Estevez is back in the library, but The Public is no match for The Breakfast Club

In the new political drama, The Public, a tragic combination of bitterly cold weather and overflowing homeless shelters has led to an ever-growing body count of people who’ve found themselves sleeping in the freezing cold.

Seeking warmth, people are flocking to the Cincinnati Public Library, which is well acquainted with the city’s homeless population. Emilio Estevez (who wrote and directed the film) plays Stuart, a local librarian with a checkered past. Stuart is on a first-name basis with many of the homeless men who use the bathroom facilities. 

He’s also, however, already in legal trouble for having a homeless man escorted out of the library after other patrons complained of his body odour. He’s a man torn between trying to maintain a level of decorum in the workplace (which he views as sacred) and trying to respect the rights of all of its patrons.

Unluckily for Stuart, things are about to get a lot more complicated.


The cold-snap propels the homeless population to make the reasonable leap from spending their days in the library to spending their nights in the library. When their leader, Jackson (Michael Kenneth Williams), reveals to Stuart their plan to stage a peaceful protest by camping out in his workplace after hours, Stuart is forced to pick a side. 

He quickly replaces Jackson as the face of their act of civil disobedience and becomes the head correspondent between the protestors and the head police negotiator, Bill (played by Alec Baldwin).


Beginning with the retro explainer video that opens The Public, the film obviously wants you to feel the role and value of public libraries for people of all walks of life. People who arrive there seeking all manner of things from information and answers to a free internet connection and a clean bathroom and sometimes heating too.

But this mawkish message only scratches the surface of what The Public is trying to convey. Jam-packed into the film’s 119 minutes are more hot topics and characters than it knows what to do with.


In addition to the value of libraries, The Public broaches a laundry list of contentious issues including homelessness, mental illness, addiction, individual vs collective power, fake news, political power, freedom of information, freedom of the press, freedom of speech and what it means to be free at all.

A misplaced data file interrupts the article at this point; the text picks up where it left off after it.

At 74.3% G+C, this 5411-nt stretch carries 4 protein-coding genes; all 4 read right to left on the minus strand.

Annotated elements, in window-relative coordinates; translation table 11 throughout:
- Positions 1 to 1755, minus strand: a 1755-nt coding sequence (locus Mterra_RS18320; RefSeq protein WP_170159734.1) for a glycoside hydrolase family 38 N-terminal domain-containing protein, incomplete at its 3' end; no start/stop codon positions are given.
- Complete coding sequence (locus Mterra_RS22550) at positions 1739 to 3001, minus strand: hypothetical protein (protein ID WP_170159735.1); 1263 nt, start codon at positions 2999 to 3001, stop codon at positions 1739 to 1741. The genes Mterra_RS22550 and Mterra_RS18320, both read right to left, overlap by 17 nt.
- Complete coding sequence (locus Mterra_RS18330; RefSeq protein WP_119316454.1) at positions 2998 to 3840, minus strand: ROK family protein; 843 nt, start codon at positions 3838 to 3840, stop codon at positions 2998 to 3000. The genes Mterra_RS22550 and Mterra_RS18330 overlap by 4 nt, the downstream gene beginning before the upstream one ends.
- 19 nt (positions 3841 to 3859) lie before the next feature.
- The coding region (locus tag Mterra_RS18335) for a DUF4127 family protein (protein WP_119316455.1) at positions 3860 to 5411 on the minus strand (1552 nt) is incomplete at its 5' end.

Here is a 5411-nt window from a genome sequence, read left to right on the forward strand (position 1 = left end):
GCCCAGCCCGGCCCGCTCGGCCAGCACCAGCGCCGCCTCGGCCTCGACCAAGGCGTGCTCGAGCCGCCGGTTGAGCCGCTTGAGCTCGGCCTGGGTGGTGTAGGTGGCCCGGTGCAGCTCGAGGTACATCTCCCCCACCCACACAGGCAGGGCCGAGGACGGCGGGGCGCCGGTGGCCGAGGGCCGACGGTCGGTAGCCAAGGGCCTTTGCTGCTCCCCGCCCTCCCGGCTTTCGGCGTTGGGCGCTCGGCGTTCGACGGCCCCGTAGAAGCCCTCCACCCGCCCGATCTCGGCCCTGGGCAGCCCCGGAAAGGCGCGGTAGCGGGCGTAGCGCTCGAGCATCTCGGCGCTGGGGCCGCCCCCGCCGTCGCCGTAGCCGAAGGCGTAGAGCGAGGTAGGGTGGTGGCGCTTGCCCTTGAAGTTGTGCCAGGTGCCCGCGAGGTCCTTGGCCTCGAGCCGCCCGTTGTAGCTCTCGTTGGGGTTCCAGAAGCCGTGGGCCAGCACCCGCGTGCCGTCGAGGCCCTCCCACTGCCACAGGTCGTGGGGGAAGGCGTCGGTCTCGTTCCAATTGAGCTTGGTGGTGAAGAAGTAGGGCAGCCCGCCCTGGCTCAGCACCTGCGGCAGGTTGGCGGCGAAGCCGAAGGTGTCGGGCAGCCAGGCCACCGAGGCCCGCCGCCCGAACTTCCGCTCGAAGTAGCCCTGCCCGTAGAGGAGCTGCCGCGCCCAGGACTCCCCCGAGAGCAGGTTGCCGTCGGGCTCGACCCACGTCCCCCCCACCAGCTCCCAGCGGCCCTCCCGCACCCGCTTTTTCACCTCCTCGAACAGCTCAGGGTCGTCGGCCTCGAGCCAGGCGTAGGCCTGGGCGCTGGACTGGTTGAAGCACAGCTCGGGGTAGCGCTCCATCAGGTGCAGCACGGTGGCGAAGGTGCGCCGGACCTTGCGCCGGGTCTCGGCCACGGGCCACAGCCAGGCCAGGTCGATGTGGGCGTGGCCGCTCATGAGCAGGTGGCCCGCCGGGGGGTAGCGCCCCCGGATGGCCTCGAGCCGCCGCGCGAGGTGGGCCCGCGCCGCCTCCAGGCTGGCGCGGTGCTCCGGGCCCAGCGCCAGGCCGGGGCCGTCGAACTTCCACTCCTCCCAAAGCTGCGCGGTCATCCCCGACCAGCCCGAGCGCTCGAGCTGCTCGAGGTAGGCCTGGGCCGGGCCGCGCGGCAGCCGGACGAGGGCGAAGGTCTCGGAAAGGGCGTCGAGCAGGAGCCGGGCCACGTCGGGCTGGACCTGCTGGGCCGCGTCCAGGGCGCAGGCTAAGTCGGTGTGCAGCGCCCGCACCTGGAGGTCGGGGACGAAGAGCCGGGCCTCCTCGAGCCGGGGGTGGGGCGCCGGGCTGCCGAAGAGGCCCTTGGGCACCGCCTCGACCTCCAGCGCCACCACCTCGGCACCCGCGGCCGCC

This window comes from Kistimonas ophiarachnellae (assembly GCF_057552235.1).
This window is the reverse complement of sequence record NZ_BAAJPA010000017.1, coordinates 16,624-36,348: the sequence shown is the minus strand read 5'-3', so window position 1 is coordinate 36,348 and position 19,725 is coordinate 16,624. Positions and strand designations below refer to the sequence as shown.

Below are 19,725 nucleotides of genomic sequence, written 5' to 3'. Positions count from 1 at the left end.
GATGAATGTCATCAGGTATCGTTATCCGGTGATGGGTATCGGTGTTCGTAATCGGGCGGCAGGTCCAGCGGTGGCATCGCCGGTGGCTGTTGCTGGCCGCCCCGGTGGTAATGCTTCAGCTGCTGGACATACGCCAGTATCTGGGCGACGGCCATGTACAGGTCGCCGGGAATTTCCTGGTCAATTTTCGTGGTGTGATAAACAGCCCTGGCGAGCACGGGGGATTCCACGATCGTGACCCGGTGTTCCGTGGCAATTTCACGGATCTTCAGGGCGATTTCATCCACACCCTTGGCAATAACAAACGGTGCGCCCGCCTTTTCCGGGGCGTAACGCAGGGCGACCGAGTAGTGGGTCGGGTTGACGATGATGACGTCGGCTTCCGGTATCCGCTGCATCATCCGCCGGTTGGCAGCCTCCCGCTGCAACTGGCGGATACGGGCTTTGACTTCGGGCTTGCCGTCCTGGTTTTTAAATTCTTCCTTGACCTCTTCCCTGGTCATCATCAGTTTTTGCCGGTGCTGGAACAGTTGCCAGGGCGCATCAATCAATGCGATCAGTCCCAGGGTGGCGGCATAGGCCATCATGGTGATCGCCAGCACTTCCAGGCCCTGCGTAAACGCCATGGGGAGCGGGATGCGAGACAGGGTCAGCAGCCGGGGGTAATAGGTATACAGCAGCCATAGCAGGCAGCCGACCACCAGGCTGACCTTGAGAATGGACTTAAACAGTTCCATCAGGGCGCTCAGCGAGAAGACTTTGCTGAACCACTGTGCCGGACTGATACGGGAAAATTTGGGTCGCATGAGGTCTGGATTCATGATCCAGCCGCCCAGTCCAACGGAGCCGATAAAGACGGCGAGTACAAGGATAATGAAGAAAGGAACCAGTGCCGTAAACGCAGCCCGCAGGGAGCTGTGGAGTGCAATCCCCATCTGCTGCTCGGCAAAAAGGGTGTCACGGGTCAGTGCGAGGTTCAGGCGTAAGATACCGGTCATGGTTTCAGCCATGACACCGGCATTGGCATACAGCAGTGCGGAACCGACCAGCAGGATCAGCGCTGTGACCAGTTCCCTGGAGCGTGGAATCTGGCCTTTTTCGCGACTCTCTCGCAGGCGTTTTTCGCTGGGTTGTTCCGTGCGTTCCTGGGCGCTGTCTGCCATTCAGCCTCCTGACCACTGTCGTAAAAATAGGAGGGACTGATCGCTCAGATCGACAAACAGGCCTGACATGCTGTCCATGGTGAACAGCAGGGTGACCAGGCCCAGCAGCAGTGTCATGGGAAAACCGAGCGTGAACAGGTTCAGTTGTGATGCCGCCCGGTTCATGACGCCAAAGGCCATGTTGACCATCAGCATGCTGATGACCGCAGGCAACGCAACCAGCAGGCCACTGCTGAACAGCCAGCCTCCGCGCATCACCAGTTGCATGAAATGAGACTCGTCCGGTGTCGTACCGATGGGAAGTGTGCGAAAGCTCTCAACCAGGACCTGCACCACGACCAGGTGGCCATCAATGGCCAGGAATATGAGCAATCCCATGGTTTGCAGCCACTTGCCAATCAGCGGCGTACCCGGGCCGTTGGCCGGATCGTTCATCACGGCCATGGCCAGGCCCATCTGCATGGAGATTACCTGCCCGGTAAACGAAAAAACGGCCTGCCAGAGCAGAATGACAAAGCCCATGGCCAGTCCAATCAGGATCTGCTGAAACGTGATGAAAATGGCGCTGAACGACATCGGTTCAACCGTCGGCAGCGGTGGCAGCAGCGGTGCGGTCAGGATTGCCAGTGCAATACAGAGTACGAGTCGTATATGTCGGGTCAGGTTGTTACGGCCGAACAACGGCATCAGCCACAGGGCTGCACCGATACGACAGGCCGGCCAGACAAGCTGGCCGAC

Adding to Estevez and Baldwin, there’s a large ensemble cast that includes a host of terrific but under-utilised actors playing underdeveloped characters. To name just a few, there’s Jena Malone as a fellow librarian and eco-warrior, Gabriel Union as a self-important news reporter, Taylor Schilling as Stuart’s pretty Building Manager, Christian Slater as the arrogant local District Attorney and Jeffrey Wright as the conflicted head librarian.

The pacing is all over the place and the film grapples with how to use the talent at its disposal to tell an interesting story that makes any real political points.


It’s the movie equivalent of ambitiously borrowing a tall stack of library books to read on your holiday, with pure intentions to finish them all, but ending up reading only a few pages of most of the books before returning all but one unfinished.

Fortunately, the charming cast and the unpredictable ending of the one storyline that hangs in there saves The Public from feeling like dead weight you wished you hadn’t lugged around.

The library may be a place you go to find answers, but don’t expect any from The Public.

SEE IT if…

You get a seniors’ discount


The library is your second home


The Fast and the Furious series is your style


You’re hoping to relive The Breakfast Club

It gets 2.5 stars out of 5.

Not your thing? Read another review.

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